The Zimbabwe Electricity Transmission and Distribution Company has taken all the 60 rural district councils in Zimbabwe to court contesting payment of annual unit tax and way leave charges that are being claimed by the local authorities. Way leave charges and unit tax are levied on ZETDC for the power-lines that pass through the 60 districts and the substations established in the areas throughout the country.
Since dollarisation of the economy in 2009, ZETDC has not been paying the fees and the bills are collectively running into millions of dollars considering that each of the councils charge ZETDC unit tax and way leave charges in the range of US$20 000 to US$50 000 per year. The councils, in terms of the Rural District Councils Act, have separately sued ZETDC and several default judgments have been granted throughout the country and the power utility’s property faces attachment.
ZETDC argues that the councils are misinterpreting the RDC Act and that the High Court should intervene and declare the levies to be unlawful.
Muza and Nyapadi law firm is instructing Advocate Thabani Mpofu in representing ZETDC while Mr Charles Warara of Warara and Associates is acting for most of the councils. ZETDC argues that it is in the business of transmission and distribution of power to the whole country including the 60 councils.
It argues that unit tax, according to Section 97A of the RDC Act, is applicable to A1 and A2 farmers who are holders of a lease or permit to occupy the land and that ZETDC should be exempted.
“Applicant is clearly not a beneficiary of the land reform programme, it holds no lawful authority in the form of a lease or offer letter and is accordingly not liable to such tax.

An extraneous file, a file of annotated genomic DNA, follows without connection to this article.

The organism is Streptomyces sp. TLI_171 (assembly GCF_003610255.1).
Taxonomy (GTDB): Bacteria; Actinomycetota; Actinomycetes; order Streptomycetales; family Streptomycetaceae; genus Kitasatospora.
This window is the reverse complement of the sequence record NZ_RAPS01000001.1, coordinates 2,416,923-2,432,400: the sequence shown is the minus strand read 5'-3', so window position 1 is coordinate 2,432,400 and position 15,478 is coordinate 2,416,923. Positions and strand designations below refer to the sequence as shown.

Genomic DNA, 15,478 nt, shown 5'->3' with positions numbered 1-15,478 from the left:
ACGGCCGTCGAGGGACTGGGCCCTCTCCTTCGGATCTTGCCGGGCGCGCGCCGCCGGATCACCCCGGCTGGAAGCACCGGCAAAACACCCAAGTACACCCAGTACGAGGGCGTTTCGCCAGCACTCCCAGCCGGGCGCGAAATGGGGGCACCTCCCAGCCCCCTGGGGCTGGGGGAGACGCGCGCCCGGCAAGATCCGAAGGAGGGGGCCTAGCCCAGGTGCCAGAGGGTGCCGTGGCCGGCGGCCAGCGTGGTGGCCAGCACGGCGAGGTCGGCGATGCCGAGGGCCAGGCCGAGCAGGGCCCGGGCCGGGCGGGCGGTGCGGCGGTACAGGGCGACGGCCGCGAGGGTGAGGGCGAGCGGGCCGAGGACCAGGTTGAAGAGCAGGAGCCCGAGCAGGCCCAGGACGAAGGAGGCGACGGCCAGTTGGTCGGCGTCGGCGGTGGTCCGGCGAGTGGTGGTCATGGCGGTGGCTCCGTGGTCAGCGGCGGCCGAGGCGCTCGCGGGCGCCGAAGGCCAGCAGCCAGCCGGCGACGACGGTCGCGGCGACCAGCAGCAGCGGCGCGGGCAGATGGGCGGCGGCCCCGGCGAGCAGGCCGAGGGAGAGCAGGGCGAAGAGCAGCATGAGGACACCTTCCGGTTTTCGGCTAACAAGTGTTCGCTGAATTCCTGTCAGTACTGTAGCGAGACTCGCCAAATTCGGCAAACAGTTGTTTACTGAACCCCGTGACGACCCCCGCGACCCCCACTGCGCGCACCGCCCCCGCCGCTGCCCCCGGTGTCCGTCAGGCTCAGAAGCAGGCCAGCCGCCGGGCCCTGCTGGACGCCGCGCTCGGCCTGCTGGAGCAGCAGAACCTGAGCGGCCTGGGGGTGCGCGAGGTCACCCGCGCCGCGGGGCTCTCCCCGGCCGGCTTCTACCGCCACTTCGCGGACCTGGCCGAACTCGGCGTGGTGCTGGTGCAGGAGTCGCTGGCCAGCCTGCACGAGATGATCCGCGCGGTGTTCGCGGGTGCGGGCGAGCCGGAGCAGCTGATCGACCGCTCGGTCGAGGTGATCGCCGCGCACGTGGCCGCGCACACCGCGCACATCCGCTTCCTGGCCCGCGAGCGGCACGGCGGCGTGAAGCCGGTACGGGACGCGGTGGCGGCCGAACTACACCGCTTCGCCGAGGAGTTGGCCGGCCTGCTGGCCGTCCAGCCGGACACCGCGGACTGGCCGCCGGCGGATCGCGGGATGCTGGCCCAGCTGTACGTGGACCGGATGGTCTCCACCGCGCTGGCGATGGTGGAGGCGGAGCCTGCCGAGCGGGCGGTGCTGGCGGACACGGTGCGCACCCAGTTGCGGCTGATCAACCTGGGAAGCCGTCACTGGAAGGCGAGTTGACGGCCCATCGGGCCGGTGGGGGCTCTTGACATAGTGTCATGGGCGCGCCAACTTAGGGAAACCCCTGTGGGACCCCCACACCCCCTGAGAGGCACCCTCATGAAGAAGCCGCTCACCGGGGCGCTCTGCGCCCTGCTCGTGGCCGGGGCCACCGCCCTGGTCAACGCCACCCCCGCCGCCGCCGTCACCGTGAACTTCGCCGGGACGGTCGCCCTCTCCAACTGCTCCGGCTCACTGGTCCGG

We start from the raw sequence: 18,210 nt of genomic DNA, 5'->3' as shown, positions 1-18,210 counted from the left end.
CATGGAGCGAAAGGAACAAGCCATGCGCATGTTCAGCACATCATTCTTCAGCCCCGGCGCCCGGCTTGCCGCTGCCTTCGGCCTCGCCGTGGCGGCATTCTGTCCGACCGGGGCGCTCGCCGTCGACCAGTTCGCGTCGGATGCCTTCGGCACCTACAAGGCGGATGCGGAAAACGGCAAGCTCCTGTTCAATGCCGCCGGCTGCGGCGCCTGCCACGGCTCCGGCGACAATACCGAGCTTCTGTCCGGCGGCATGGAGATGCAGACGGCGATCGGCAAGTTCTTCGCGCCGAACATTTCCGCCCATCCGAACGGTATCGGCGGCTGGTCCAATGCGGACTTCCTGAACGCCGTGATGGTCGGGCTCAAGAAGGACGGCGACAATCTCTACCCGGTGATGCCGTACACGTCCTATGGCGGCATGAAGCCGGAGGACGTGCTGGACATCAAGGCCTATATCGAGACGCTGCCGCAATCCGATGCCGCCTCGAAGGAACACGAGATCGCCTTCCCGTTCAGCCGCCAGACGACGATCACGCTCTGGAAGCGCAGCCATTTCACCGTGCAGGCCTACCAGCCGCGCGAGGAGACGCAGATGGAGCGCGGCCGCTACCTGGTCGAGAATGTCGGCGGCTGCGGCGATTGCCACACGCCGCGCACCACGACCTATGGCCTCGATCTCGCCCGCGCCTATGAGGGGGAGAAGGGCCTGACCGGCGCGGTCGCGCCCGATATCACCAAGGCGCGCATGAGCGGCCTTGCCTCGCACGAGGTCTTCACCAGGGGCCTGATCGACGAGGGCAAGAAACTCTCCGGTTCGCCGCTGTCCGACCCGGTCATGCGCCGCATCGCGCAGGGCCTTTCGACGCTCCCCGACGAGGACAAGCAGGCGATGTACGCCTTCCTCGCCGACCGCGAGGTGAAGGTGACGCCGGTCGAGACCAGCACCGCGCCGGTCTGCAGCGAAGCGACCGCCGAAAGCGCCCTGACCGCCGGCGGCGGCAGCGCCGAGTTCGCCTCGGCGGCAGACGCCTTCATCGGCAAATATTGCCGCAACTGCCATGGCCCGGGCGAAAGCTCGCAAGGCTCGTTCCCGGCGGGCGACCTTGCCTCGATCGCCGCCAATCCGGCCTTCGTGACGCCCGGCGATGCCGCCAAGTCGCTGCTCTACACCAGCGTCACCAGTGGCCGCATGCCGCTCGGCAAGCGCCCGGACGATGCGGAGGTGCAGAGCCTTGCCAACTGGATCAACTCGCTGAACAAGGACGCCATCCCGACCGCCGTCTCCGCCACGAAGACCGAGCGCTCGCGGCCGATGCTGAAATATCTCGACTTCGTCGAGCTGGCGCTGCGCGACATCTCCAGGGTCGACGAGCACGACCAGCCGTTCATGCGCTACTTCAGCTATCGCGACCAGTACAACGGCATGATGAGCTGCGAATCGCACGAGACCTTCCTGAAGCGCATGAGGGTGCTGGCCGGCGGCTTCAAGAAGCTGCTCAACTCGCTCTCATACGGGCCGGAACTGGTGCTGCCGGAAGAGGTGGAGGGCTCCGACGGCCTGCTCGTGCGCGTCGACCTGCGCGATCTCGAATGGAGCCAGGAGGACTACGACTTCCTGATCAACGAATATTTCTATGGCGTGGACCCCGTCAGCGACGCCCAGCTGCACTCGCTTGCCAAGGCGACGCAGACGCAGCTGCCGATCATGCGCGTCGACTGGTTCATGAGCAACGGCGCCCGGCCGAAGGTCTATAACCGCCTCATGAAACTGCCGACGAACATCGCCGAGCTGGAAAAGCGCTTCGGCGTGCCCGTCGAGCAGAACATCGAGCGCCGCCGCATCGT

“The levying of such tax is therefore patently bogus,” read an affidavit by ZETDC company secretary and legal adviser Ms Judith Tsamba.
ZETDC argues that none of the 60 councils has a right to charge the taxes “that they have imposed”.
Levying of way leave charges, according to ZETDC, was not supported by any law and that it should not be done. Section 96 of the Act, ZETDC argues, makes it clear that the councils can only charge development tax and not the disputed charges.
Ms Tsamba, in her affidavit, states that even if the levies were lawful, they were excessively high considering that ZETDC was simply providing a service to the nation by transmitting and distributing power.
“At any rate, the amounts charged are so high as to induce a sense of shock and they defy all logic.
“These are only transmission lines and stations, applicant requires nothing from respondents save for safe passage. Given that the applicant actually provides a service to respondents in the process of enjoying safe passage, then the charges are plainly outrageous and cannot otherwise be saved,” read the affidavit.
The councils are strongly opposed to the application and they have separately filed their notices of opposition.